The allure of a non-stick pan is right under your nose. And in case you still aren’t clear, it’s the part about being non-stick. Whether frying, sautéing, searing, baking or boiling, non-stick pans help preserve the quality of your food while cooking and are much easier to clean when all is said and done.
Different manufacturers utilize different methods to make their pans non-stick. Cost also dictates the quality of material used to take pans from run-of-the-mill to kitchen hero. So to help you decide whether or not you should invest in a non-stick pan, we created this article to guide your choice.
But First, a Little Science.
Materials used for non-stick surfaces can vary from manufacturer to manufacturer. The most common material used for non-stick pans is made from a polytetrafluoroethylene base (PTFE). PTFE is perfect for non-stick pans because it contains fluorine atoms that do not react with any other chemicals—including your food. This helps reduce friction and keeps food from sticking.
Manufacturers bond PTFE to a pan through a branding process in which one or multiple coats of non-stick material are applied to the pan. This means two things:
- The more coats, the better the non-stick surface
- The more coats, the higher the price
Finding the Right Pan
Clearly, not all non-stick pans are created equal. The lowest price should not be the only motivating factor in what pan you choose, nor should you go out of your way to purchase a non-stick pan that you just don’t need. Ask yourself these questions while shopping for a non-stick pan:
- Are you working in a high-traffic kitchen?
If the answer to this question is yes: You will want to seek out a non-stick pan with multiple coats of non-stick material. PTFE is a very soft material and can be chipped away at with utensils over time when food product is moved into, from and around the pan. This can cause uneven heat distribution on the surface of the pan that causes food to burn and stick. More coats of PTFE ensure the life and functionality of your pan with heavy use.
If the answer to your question is no: You can likely settle for a low-priced non-stick pan with fewer coatings. However, you can’t go wrong with a higher-priced pan as better construction leads to extended product life and will save you money in the long run.
- Do you often cook with high heat?
If the answer to this question is yes: If this is the case, you may want to consider not purchasing a non-stick pan. As previously stated, PTFE is a very soft material and becomes even more malleable when exposed to head for prolonged periods of time. High heat can also cause the loosned particles of coating to burn up and produce smoke.[Source]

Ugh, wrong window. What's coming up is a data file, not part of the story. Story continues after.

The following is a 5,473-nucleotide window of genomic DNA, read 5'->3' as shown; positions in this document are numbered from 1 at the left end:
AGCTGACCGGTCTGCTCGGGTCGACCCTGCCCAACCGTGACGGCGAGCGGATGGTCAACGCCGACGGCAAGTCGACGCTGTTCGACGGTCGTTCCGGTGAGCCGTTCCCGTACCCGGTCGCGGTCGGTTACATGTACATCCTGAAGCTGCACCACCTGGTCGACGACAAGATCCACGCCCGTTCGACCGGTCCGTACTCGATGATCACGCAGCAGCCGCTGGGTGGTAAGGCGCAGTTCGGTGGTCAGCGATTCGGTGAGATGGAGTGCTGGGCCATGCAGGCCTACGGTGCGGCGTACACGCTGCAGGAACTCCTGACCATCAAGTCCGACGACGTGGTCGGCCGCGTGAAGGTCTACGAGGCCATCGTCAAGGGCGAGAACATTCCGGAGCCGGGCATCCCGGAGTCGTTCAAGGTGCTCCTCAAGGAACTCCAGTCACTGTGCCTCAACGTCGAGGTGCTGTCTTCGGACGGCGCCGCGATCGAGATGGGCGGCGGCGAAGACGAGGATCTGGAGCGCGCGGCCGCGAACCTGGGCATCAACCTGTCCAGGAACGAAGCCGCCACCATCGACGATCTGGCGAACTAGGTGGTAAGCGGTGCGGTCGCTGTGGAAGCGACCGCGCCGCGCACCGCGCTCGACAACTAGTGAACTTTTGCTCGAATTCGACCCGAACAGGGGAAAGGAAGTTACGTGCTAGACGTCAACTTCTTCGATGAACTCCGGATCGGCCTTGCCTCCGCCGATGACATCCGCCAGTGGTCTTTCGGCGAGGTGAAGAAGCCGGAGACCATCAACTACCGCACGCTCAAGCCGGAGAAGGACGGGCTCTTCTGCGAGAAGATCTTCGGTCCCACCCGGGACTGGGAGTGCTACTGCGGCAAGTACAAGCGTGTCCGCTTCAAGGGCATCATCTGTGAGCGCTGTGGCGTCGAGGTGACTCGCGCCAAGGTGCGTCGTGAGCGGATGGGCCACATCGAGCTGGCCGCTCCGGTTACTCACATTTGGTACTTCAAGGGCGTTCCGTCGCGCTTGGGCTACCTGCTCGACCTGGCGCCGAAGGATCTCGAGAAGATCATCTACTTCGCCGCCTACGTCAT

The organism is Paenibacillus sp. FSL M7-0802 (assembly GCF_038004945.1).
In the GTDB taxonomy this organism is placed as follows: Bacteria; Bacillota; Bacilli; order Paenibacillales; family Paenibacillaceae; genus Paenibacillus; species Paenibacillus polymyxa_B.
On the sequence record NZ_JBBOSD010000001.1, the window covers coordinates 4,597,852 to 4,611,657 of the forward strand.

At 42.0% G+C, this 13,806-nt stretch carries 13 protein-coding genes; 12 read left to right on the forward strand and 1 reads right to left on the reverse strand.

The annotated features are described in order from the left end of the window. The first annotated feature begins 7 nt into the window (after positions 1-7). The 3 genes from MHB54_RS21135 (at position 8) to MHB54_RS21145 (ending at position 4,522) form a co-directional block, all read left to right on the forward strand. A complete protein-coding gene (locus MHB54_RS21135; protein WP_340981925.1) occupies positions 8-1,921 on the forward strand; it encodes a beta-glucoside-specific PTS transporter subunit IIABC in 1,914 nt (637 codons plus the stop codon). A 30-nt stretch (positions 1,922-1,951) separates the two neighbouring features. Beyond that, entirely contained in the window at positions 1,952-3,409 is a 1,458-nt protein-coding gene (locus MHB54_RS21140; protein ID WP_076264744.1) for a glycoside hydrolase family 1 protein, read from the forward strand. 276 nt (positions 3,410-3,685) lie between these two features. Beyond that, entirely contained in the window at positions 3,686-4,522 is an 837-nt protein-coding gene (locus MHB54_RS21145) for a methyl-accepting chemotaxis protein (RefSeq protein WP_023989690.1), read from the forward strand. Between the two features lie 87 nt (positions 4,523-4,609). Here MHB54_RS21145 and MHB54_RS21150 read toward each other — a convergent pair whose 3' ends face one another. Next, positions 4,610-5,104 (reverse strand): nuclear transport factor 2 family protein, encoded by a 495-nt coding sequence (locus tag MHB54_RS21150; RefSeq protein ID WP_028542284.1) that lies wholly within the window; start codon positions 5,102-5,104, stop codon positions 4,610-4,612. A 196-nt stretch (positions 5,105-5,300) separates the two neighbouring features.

In this case, the better option would be cast iron pans. When seasoned properly, cast iron pans can provide a suitable non-stick surface to work with. Stainless steel, copper or natural finish aluminum pans also provide great alternatives for cooking but are not known for their non-stick surfaces.
If the answer to this question is no: You’re in luck: a non-stick pan is just what you need. Non-stick pans perform better at low to medium heat, especially when the pan is lightly oiled prior to cooking, soft utensils are used to maneuver food while cooking and the pan is properly cleaned following cooking.
- Do you do a lot of low-fat cooking?
If the answer to this question is yes: Aside from the obvious benefits of non-stick pans – food doesn’t stick and they are easier to clean – the other advantage of using non-stick pans is that you do not have to use as much oil to prevent food from sticking. This translates to increased health benefits which is especially beneficial if you pride yourself on preparing low-fat recipes.
If the answer to this question is no: Don’t worry, you can still use non-stick pans while making gravy or frying chicken or scrambling eggs. We won’t judge.
- Do you spend a lot of time baking?
If the answer to this question is yes: Yes, even bakeware can be non-stick. Non-stick bakeware is often lined with heat-resistant silicone which allows cakes and brownies to lift from the pan, cookies to be easily plucked from sheet pans, and pineapple upside down cakes to right themselves without trauma. Since baking often requires sugar, and since sugar burns easily, non-stick bakeware comes in especially handy.
If the answer to this question is no: If you dabble in baking, stick with economical choices like your common aluminum sheet pans. If you don’t bake, make it your new hobby.